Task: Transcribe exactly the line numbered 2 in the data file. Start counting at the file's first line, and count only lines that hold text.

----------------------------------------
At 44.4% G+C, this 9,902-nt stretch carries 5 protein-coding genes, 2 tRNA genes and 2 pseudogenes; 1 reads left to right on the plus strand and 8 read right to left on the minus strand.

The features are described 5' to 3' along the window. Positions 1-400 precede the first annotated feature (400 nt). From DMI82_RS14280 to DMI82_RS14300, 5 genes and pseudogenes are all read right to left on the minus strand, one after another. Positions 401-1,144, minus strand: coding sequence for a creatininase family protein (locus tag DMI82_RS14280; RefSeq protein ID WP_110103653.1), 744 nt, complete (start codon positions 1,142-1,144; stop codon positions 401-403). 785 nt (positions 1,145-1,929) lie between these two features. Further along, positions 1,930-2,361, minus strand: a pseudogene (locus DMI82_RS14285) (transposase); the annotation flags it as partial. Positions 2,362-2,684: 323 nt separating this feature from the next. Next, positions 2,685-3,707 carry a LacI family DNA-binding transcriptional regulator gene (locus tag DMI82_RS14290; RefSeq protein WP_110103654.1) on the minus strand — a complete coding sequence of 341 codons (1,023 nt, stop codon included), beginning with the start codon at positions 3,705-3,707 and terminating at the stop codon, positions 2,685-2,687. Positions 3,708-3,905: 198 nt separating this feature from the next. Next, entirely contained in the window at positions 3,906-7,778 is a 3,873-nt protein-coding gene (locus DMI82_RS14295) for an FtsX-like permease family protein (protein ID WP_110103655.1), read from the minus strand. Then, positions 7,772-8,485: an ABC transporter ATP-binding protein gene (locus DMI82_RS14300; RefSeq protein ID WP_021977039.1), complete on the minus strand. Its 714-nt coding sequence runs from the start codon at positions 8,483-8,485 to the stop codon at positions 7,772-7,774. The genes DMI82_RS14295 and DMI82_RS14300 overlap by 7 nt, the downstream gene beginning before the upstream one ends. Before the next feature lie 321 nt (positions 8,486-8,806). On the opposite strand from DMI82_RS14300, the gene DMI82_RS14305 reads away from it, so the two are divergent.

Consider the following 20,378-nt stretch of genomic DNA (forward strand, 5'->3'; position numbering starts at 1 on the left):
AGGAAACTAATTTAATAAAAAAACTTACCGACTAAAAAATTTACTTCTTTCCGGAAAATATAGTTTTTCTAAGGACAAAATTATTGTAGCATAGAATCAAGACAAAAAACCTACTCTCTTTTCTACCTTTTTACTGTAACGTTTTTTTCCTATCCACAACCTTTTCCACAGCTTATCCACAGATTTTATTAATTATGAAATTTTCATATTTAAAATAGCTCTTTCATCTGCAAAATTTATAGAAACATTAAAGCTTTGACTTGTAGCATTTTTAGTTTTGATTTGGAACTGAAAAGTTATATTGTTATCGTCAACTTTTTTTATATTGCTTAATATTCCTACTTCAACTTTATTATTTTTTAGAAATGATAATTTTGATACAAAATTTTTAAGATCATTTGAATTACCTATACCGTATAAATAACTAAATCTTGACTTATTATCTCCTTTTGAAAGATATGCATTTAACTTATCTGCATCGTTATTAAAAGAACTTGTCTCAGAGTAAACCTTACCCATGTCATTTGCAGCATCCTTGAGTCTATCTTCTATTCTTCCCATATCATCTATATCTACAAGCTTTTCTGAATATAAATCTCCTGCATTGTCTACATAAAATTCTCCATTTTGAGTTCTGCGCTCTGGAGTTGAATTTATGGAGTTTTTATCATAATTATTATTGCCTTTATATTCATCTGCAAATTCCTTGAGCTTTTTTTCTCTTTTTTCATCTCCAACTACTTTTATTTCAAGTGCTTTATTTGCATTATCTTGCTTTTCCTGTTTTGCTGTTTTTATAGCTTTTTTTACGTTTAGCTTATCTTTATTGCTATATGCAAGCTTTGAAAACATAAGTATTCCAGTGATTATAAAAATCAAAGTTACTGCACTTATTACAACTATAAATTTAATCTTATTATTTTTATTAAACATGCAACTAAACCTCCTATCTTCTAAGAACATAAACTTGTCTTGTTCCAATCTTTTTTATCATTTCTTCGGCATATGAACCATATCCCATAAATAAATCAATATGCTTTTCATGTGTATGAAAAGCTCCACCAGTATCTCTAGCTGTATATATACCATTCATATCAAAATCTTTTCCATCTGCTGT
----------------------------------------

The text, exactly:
The features are described 5' to 3' along the window. Positions 1-400 precede the first annotated feature (400 nt). From DMI82_RS14280 to DMI82_RS14300, 5 genes and pseudogenes are all read right to left on the minus strand, one after another. Positions 401-1,144, minus strand: coding sequence for a creatininase family protein (locus tag DMI82_RS14280; RefSeq protein ID WP_110103653.1), 744 nt, complete (start codon positions 1,142-1,144; stop codon positions 401-403). 785 nt (positions 1,145-1,929) lie between these two features. Further along, positions 1,930-2,361, minus strand: a pseudogene (locus DMI82_RS14285) (transposase); the annotation flags it as partial. Positions 2,362-2,684: 323 nt separating this feature from the next. Next, positions 2,685-3,707 carry a LacI family DNA-binding transcriptional regulator gene (locus tag DMI82_RS14290; RefSeq protein WP_110103654.1) on the minus strand — a complete coding sequence of 341 codons (1,023 nt, stop codon included), beginning with the start codon at positions 3,705-3,707 and terminating at the stop codon, positions 2,685-2,687. Positions 3,708-3,905: 198 nt separating this feature from the next. Next, entirely contained in the window at positions 3,906-7,778 is a 3,873-nt protein-coding gene (locus DMI82_RS14295) for an FtsX-like permease family protein (protein ID WP_110103655.1), read from the minus strand. Then, positions 7,772-8,485: an ABC transporter ATP-binding protein gene (locus DMI82_RS14300; RefSeq protein ID WP_021977039.1), complete on the minus strand. Its 714-nt coding sequence runs from the start codon at positions 8,483-8,485 to the stop codon at positions 7,772-7,774. The genes DMI82_RS14295 and DMI82_RS14300 overlap by 7 nt, the downstream gene beginning before the upstream one ends. Before the next feature lie 321 nt (positions 8,486-8,806). On the opposite strand from DMI82_RS14300, the gene DMI82_RS14305 reads away from it, so the two are divergent.